February 27, 2018

High School Students Send Satellites into Space; Ingersoll Rand Foundation Sponsors STEM Project

A team of high school students in Irvine, California, are learning about careers in Science, Technology, Engineering and Math (STEM) through a hands-on project to send satellites into space, funded in part by the Ingersoll Rand Foundation.

CubeSat is a small, cube-shaped satellite, and high school students across six Irvine schools are working together to build one from scratch.

”When I first heard about this project, I wondered, 'can high school kids really build a satellite?'" said the engineering teacher and CubeSat mentor at Irvine High School. “They’ve gone above and beyond my expectations and shown that they're not afraid of taking that risk. They dove in and figured it out themselves – there is no manual for this, and it's not a kit."​

Funding from the Ingersoll Rand Foundation

The Irvine Unified School District is one of the best-rated school districts in California, yet it is one of the least-funded by state and federal governments. So the district gets help from nonprofit Irvine Public Schools Foundation, which pays for summer enrichment programs, instructional assistants, school nurses and music and science programs. And now, thanks in part to a grant from the Ingersoll Rand Foundation, the CubeSat program. One of Ingersoll Rand's corporate social responsibility goals is to engage women in STEM-related activities to increase their career interest. About 38 percent of the students on the Irvine CubeSat team are young women.

Learning about the real world and STEM

Through the hands-on CubeSat project, students are learning much more than how to build a satellite from scratch, they're getting a feel for the different career areas in STEM, and a taste for the real world.

"Careers in engineering aren't just about crunching numbers, and my students are learning that there are other areas of engineering, such as systems engineering, where you see the big picture, or marketing. All different talents are needed. You can have a STEM career without the stereotypical role many people think an engineer plays," shared the engineering instructor.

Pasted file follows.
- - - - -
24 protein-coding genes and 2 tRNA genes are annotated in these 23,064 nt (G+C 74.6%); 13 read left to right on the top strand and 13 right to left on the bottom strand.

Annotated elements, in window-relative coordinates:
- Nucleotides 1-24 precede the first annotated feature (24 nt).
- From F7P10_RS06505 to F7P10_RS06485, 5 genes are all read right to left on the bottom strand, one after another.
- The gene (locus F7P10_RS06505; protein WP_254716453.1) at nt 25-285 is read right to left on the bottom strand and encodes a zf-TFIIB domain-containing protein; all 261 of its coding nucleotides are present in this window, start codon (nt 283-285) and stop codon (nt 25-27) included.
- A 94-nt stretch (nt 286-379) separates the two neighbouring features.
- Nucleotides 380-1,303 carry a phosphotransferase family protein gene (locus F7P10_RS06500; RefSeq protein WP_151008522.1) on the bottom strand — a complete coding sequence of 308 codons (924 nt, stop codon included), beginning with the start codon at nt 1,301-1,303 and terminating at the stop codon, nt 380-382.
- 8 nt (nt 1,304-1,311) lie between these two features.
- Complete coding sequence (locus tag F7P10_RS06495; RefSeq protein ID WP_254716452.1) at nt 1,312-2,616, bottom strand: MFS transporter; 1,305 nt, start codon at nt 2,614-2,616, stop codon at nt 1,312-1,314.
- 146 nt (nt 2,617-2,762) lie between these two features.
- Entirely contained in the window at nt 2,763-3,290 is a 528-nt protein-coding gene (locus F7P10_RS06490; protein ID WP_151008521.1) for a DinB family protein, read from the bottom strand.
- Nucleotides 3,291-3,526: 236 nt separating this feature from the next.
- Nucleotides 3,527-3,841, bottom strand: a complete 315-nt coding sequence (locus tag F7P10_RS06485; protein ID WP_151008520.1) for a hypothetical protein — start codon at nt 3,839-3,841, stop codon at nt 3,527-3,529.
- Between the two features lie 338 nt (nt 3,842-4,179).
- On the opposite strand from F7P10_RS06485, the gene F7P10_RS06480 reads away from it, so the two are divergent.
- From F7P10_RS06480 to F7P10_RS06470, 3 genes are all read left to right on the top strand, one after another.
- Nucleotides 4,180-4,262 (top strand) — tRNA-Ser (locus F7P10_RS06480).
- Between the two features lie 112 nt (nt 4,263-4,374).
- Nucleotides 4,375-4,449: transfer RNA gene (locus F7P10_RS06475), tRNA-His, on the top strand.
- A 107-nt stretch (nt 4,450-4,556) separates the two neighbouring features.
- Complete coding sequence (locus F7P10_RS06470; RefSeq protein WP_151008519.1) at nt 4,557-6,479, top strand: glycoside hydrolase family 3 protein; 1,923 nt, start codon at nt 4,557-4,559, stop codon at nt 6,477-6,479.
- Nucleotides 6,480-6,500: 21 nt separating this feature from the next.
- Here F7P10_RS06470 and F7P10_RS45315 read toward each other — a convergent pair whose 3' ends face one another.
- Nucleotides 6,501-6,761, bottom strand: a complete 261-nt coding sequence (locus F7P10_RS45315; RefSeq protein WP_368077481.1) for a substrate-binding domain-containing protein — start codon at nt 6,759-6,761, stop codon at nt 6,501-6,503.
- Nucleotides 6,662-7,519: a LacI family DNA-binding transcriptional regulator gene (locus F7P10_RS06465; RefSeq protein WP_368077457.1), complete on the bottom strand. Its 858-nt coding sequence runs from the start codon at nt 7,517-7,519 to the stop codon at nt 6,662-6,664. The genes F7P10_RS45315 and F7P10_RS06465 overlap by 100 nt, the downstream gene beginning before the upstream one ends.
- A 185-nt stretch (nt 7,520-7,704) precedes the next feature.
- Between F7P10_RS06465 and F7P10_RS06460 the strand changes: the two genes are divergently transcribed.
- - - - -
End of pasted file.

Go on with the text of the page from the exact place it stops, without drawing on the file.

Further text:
Students are also learning how to organize themselves for success, how to work together as a team across the six high schools and how to lead or step back as necessary. They're consulting with astronauts, university professors and NASA officials; they're learning how to properly word an email and how to schedule a business meeting. And they're also learning about the frustration and disappointment often experienced in real life.

The students’ first satellite launch was originally scheduled for December 2017 but was delayed due to a catastrophic failure at the launch site in India. Luckily the satellite wasn't caught up in that launch failure, but it delayed their own launch several times. The delay was a good opportunity for the students to see what the aerospace industry – and real life – can be like. Sometimes things don't fall into place; sometimes you fail, and you need to pick yourself up and try again.

The students' first CubeSat is expected to launch into orbit in March 2018. The students will complete their second satellite in March 2018. The Irvine CubeSat team was one of only two high schools to win a free launch from NASA in summer 2018. Once in orbit, the satellites will collect data and take photographs of stars and planets.

Getting students interested in STEM earlier

"It has been enlightening for me to sit back and watch the students take the lead on this project," she said. "We always talk about how few students are going into STEM careers, and ask ourselves how we'll get them interested in STEM. I think the answer is to expose them early on. I hope through this project many of my students go on to careers in STEM – the industry all around the world needs them."


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